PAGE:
I don’t blame or criticize Black women for trying to meet European beauty standards.  Life is competitive and black women want the same things that everyone else wants such as basic respect, career and romantic success.  It’s a little easier to achieve those things when you look like a person of European heritage.  Pecola was a simple girl but she was smart enough to come to that conclusion.

I feel like as time goes on Black girls and women are having a more difficult time accepting their appearance in this image conscious, Eurocentic society.  I had heard of several suicides of young Black girls over the last few years but the first article that I pasted below says that suicide rates among young Black children have doubled between 1993-2015

https://www.yahoo.com/entertainment/12-old-girl-commits-suicide-113320792.html

https://blackdoctor.org/453190/heartbreaking-6-year-old-girl-commits-suicide-with-jump-rope/2/

10-Year-Old Colorado Girl Commits Suicide After Bullying

9-Year Old Girl Commits Suicide After Months of Being Bullied at Her School

https://www.theoaklandpress.com/news/nation-world-news/in-wake-of–year-old-s-suicide-waterford-father/article_3130e765-8b71-5644-aab4-236d2e592496.html

I never realized how much vitriol there was within the Black community towards Black women until I became a consumer of social media.  YIKES!  The voices are often mean spirited and openly hostile towards Black women who are not given much support or positive reinforcement.  Meanwhile images of racially ambiguous and White women are glorified and placed on a pedestal for Black audiences.  It’s a complete mind f—.  I’m not surprised that we have problems and tragedies.

There’s no good way to end this post because the real life stories of Pecola Breedloves continues to unfold.   My hope is that all Black people will learn to accept and love themselves.  I hope that the world learns to accept Blackness but that is doubtful because there is a perception that there is something for others to lose if people of African descent improve themselves and stop being so European focused.  I am grateful to Toni Morrison for illustrating this matter so beautifully.  I urge you to read The Bluest Eye if you haven’t.  It’s unforgettable and timeless.

 

 

#3FaveBooksWhenIWasAKid

Yesterday was one of those days that I really miss my Twitter account.  My account has been locked down since February because I expressed that the boy from Covington High School deserved to be punched in the chest.  I was on the Twitter account of my workplace today and I saw #3FaveBooksWhenIWasAKid.  I wanted to add my favorites so bad but I couldn’t add that to my employer’s Twitter feed so I will write about mine on WordPress instead.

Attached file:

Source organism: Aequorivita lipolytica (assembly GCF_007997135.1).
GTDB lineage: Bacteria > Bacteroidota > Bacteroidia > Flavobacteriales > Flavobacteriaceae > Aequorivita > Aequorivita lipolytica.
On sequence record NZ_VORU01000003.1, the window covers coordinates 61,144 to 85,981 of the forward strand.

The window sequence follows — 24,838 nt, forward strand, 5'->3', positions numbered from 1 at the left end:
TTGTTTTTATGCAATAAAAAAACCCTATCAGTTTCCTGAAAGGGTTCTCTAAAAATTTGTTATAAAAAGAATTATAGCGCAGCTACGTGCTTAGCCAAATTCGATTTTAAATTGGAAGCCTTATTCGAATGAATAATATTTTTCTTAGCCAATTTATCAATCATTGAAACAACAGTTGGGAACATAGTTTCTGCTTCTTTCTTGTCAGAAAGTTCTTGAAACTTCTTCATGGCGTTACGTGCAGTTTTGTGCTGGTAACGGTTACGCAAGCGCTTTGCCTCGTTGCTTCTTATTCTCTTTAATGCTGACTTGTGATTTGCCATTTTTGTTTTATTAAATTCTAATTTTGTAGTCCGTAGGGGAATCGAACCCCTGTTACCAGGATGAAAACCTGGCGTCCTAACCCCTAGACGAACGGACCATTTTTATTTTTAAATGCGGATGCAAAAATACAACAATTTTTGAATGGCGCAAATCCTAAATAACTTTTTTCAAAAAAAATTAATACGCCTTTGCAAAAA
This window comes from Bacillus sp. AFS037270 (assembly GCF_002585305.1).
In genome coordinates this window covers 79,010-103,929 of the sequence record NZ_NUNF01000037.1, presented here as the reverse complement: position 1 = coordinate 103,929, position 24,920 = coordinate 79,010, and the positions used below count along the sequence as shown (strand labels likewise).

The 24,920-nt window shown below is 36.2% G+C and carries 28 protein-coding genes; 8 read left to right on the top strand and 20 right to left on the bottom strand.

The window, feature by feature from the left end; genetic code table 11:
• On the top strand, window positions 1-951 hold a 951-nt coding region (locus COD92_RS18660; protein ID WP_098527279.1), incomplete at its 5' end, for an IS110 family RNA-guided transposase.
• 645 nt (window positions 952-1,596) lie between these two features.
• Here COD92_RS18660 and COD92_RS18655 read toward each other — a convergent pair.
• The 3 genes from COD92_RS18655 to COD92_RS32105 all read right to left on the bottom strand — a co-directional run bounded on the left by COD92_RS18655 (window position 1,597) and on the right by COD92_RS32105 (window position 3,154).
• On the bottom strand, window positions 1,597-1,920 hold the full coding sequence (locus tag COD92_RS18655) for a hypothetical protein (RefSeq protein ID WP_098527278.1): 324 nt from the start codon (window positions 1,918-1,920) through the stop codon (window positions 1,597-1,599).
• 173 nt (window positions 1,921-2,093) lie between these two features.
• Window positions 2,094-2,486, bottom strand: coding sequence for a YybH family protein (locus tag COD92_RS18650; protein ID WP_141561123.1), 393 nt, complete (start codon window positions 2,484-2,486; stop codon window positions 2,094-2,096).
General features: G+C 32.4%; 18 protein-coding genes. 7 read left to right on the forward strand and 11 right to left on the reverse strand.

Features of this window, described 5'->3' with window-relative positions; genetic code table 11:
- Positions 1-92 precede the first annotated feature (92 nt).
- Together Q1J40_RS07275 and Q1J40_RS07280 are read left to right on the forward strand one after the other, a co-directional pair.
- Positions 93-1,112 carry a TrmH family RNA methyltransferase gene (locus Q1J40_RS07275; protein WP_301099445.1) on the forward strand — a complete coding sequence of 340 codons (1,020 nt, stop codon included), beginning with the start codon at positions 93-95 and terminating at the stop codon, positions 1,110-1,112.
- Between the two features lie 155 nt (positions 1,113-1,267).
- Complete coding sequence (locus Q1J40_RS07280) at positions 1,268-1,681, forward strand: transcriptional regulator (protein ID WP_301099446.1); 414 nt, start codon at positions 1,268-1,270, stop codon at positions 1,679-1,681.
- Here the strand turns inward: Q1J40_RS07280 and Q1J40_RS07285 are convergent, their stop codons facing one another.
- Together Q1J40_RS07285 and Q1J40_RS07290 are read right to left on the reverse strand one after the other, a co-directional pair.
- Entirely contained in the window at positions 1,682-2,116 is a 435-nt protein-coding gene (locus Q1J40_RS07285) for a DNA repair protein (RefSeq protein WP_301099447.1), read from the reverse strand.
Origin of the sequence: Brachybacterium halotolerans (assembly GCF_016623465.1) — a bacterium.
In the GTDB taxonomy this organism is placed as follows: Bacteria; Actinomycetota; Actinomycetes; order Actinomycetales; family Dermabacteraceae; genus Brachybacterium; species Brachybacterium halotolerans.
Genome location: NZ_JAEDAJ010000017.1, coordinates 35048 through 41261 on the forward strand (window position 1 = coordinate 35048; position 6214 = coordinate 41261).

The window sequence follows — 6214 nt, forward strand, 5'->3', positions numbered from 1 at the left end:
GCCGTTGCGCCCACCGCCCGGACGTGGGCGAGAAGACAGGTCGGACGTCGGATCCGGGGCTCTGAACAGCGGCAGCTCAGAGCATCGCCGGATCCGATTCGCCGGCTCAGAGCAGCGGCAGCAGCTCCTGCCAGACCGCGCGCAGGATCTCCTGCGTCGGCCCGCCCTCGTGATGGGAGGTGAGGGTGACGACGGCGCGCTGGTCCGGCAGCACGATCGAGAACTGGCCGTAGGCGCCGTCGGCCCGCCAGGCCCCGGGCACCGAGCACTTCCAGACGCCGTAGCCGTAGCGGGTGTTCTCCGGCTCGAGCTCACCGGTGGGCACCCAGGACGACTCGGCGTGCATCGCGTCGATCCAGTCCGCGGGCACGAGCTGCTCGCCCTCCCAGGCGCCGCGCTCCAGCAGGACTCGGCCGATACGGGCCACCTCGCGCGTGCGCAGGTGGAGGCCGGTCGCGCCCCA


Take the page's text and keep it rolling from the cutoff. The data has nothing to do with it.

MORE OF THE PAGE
Three of my favorite books from my upper elementary and middle school days are The Scarlet Letter by Nathaniel Hawthorne, Beat the Turtle Drum by Constance Green and Karen Kepplewhite is the World’s Greatest Kisser by Eve Bunting.

I remember ordering a copy of The Scarlet Letter from Scholastic book orders when I was in the fifth grade in 1985 or ’86.  The book was published in 1850 and takes place in the 1600’s.  It’s amazing how the world hasn’t changed in many ways since then.  The book is a story of a 1600’s, colonial Massachusetts single mom who is ostracized by her ultra conservative Puritan community.  Hester is sentenced to wearing the scarlet letter A for adultery on her chest for the rest of her life. Her baby daddy takes no responsibility for his participation in the conception of the Hester Prynne’s bastard child.  Baby daddy is the town preacher by the way.  I believe that was the big revelation at the end of the book.

I believe that I got a copy of Beat the Turtle Drum from my elementary school library.  It was the first book to ever make my cry.  The story centers around two sisters that are very different.  One sister thinks of herself as homely while her sister is beautiful and favored by their parents.  The beautiful sister dies in an accident.  The sisters were in their backyard tree house.  The beautiful sister leans forward out the doorway of the hous while on her knees in order to see her pet horse.  She falls forward to the ground.  The fall kills her.  The rest of the story is about how the family copes with the loss of the little girl.  This book set a precedent for me.  As a person that isn’t super emotional anything that makes me cry gets a good recommendation from me.

Karen Kepplewhite Is The World’s Best Kisser is another book I ordered from Scholastic book orders when I was in middle school.  I’m not sure that it was one of my favorites back then but I remember it fondly now.  It was a very sweet coming of age tale of young girls.  Today we would say they were exploring their sexuality but we didn’t think like that then.  The girls were just looking forward to and preparing for their first kiss.

All I remember about the book is that the main character Karen and her friend practiced for their first kiss.  They had plans to attend a boy girl party and wanted to be ready.  At the party a bunch of kids played a variation of Spin the Bottle called Seven Minutes in Heaven.  The young party goers sat on the floor in a circle and spun a pop bottle.  The spinner had to go in the closet and kiss the person who the bottle pointed to once it stopped.

The couple went in the closet and they kissed.  A lot of suspense built up to that moment.  They kissed with their clothes on and no genitals were involved at all.  In contrast to today’s YA literature which is very dark and sexualized, it is very sweet.  It’s almost like I grew up in Puritan times myself.  Ahh, the mid 1980s.

Those are #3FaveBooksWhenIWasAKid.  The Sweet Valley Twins also deserve an honorable mention.

sweet valley twins